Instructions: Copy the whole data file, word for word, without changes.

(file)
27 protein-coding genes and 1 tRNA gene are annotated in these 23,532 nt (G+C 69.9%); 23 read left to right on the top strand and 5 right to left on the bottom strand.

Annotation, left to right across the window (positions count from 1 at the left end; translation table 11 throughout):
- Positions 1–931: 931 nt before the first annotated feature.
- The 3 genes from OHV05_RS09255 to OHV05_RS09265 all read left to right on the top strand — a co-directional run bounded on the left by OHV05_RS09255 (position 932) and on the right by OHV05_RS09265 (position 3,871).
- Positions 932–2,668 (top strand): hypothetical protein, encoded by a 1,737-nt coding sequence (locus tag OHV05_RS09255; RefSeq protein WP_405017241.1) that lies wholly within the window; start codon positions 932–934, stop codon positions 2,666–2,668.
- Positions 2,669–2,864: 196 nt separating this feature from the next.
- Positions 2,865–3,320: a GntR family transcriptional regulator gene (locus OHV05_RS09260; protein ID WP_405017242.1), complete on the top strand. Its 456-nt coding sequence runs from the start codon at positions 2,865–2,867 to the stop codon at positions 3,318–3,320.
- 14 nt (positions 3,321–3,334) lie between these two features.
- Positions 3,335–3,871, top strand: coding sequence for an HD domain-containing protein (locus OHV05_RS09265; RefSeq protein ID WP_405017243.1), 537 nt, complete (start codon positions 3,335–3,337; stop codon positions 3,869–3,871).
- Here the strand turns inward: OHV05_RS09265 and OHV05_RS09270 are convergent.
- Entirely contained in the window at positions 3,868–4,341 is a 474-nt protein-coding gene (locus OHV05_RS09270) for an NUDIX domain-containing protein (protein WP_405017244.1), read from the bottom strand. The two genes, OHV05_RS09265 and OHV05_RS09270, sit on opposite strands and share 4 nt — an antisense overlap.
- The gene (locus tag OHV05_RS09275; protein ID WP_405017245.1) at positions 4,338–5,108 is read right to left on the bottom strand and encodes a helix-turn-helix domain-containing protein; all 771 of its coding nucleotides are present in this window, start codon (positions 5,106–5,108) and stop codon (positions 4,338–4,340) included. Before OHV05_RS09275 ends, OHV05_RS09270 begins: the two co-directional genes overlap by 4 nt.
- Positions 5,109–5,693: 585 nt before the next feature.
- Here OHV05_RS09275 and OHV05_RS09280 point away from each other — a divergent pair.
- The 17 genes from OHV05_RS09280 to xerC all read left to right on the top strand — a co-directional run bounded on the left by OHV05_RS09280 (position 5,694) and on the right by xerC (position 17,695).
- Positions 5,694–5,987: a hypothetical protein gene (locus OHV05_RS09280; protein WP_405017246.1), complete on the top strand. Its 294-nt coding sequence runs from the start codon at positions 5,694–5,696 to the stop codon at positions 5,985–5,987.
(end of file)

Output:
27 protein-coding genes and 1 tRNA gene are annotated in these 23,532 nt (G+C 69.9%); 23 read left to right on the top strand and 5 right to left on the bottom strand.

Annotation, left to right across the window (positions count from 1 at the left end; translation table 11 throughout):
- Positions 1–931: 931 nt before the first annotated feature.
- The 3 genes from OHV05_RS09255 to OHV05_RS09265 all read left to right on the top strand — a co-directional run bounded on the left by OHV05_RS09255 (position 932) and on the right by OHV05_RS09265 (position 3,871).
- Positions 932–2,668 (top strand): hypothetical protein, encoded by a 1,737-nt coding sequence (locus tag OHV05_RS09255; RefSeq protein WP_405017241.1) that lies wholly within the window; start codon positions 932–934, stop codon positions 2,666–2,668.
- Positions 2,669–2,864: 196 nt separating this feature from the next.
- Positions 2,865–3,320: a GntR family transcriptional regulator gene (locus OHV05_RS09260; protein ID WP_405017242.1), complete on the top strand. Its 456-nt coding sequence runs from the start codon at positions 2,865–2,867 to the stop codon at positions 3,318–3,320.
- 14 nt (positions 3,321–3,334) lie between these two features.
- Positions 3,335–3,871, top strand: coding sequence for an HD domain-containing protein (locus OHV05_RS09265; RefSeq protein ID WP_405017243.1), 537 nt, complete (start codon positions 3,335–3,337; stop codon positions 3,869–3,871).
- Here the strand turns inward: OHV05_RS09265 and OHV05_RS09270 are convergent.
- Entirely contained in the window at positions 3,868–4,341 is a 474-nt protein-coding gene (locus OHV05_RS09270) for an NUDIX domain-containing protein (protein WP_405017244.1), read from the bottom strand. The two genes, OHV05_RS09265 and OHV05_RS09270, sit on opposite strands and share 4 nt — an antisense overlap.
- The gene (locus tag OHV05_RS09275; protein ID WP_405017245.1) at positions 4,338–5,108 is read right to left on the bottom strand and encodes a helix-turn-helix domain-containing protein; all 771 of its coding nucleotides are present in this window, start codon (positions 5,106–5,108) and stop codon (positions 4,338–4,340) included. Before OHV05_RS09275 ends, OHV05_RS09270 begins: the two co-directional genes overlap by 4 nt.
- Positions 5,109–5,693: 585 nt before the next feature.
- Here OHV05_RS09275 and OHV05_RS09280 point away from each other — a divergent pair.
- The 17 genes from OHV05_RS09280 to xerC all read left to right on the top strand — a co-directional run bounded on the left by OHV05_RS09280 (position 5,694) and on the right by xerC (position 17,695).
- Positions 5,694–5,987: a hypothetical protein gene (locus OHV05_RS09280; protein WP_405017246.1), complete on the top strand. Its 294-nt coding sequence runs from the start codon at positions 5,694–5,696 to the stop codon at positions 5,985–5,987.